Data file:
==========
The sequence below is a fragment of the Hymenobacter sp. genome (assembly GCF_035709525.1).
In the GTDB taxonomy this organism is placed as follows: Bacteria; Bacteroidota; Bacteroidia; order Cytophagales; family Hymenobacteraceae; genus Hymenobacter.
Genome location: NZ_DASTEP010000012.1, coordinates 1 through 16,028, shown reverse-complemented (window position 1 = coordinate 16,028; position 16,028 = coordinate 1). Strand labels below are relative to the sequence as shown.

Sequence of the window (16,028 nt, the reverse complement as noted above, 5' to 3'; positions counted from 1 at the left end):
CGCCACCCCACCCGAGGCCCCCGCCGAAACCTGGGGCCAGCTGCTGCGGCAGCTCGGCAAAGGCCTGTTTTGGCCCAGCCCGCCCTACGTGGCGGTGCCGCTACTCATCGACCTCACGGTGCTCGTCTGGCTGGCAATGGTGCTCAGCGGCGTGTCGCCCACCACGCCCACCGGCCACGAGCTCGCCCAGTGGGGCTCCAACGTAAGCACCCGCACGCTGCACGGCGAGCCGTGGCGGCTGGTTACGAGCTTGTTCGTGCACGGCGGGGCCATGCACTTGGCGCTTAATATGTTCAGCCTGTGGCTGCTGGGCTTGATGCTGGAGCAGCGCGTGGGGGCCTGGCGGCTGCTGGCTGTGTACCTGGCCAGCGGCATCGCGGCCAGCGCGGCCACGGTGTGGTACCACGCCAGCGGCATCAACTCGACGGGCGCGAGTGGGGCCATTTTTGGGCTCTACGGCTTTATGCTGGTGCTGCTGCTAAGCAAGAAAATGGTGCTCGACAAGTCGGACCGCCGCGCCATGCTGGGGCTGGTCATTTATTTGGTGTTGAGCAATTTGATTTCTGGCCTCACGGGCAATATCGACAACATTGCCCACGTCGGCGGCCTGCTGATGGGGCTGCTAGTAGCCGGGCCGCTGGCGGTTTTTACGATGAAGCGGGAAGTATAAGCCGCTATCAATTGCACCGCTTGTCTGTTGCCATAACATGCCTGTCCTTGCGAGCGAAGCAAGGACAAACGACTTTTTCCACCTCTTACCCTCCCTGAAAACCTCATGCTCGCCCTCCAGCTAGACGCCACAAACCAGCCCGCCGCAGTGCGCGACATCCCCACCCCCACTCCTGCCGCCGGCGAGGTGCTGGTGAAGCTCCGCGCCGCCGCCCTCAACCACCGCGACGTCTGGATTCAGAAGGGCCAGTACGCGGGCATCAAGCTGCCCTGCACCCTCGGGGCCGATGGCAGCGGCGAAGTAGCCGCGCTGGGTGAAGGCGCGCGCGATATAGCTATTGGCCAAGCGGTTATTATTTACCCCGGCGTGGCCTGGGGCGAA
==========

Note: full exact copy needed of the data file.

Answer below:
The sequence below is a fragment of the Hymenobacter sp. genome (assembly GCF_035709525.1).
In the GTDB taxonomy this organism is placed as follows: Bacteria; Bacteroidota; Bacteroidia; order Cytophagales; family Hymenobacteraceae; genus Hymenobacter.
Genome location: NZ_DASTEP010000012.1, coordinates 1 through 16,028, shown reverse-complemented (window position 1 = coordinate 16,028; position 16,028 = coordinate 1). Strand labels below are relative to the sequence as shown.

Sequence of the window (16,028 nt, the reverse complement as noted above, 5' to 3'; positions counted from 1 at the left end):
CGCCACCCCACCCGAGGCCCCCGCCGAAACCTGGGGCCAGCTGCTGCGGCAGCTCGGCAAAGGCCTGTTTTGGCCCAGCCCGCCCTACGTGGCGGTGCCGCTACTCATCGACCTCACGGTGCTCGTCTGGCTGGCAATGGTGCTCAGCGGCGTGTCGCCCACCACGCCCACCGGCCACGAGCTCGCCCAGTGGGGCTCCAACGTAAGCACCCGCACGCTGCACGGCGAGCCGTGGCGGCTGGTTACGAGCTTGTTCGTGCACGGCGGGGCCATGCACTTGGCGCTTAATATGTTCAGCCTGTGGCTGCTGGGCTTGATGCTGGAGCAGCGCGTGGGGGCCTGGCGGCTGCTGGCTGTGTACCTGGCCAGCGGCATCGCGGCCAGCGCGGCCACGGTGTGGTACCACGCCAGCGGCATCAACTCGACGGGCGCGAGTGGGGCCATTTTTGGGCTCTACGGCTTTATGCTGGTGCTGCTGCTAAGCAAGAAAATGGTGCTCGACAAGTCGGACCGCCGCGCCATGCTGGGGCTGGTCATTTATTTGGTGTTGAGCAATTTGATTTCTGGCCTCACGGGCAATATCGACAACATTGCCCACGTCGGCGGCCTGCTGATGGGGCTGCTAGTAGCCGGGCCGCTGGCGGTTTTTACGATGAAGCGGGAAGTATAAGCCGCTATCAATTGCACCGCTTGTCTGTTGCCATAACATGCCTGTCCTTGCGAGCGAAGCAAGGACAAACGACTTTTTCCACCTCTTACCCTCCCTGAAAACCTCATGCTCGCCCTCCAGCTAGACGCCACAAACCAGCCCGCCGCAGTGCGCGACATCCCCACCCCCACTCCTGCCGCCGGCGAGGTGCTGGTGAAGCTCCGCGCCGCCGCCCTCAACCACCGCGACGTCTGGATTCAGAAGGGCCAGTACGCGGGCATCAAGCTGCCCTGCACCCTCGGGGCCGATGGCAGCGGCGAAGTAGCCGCGCTGGGTGAAGGCGCGCGCGATATAGCTATTGGCCAAGCGGTTATTATTTACCCCGGCGTGGCCTGGGGCGAA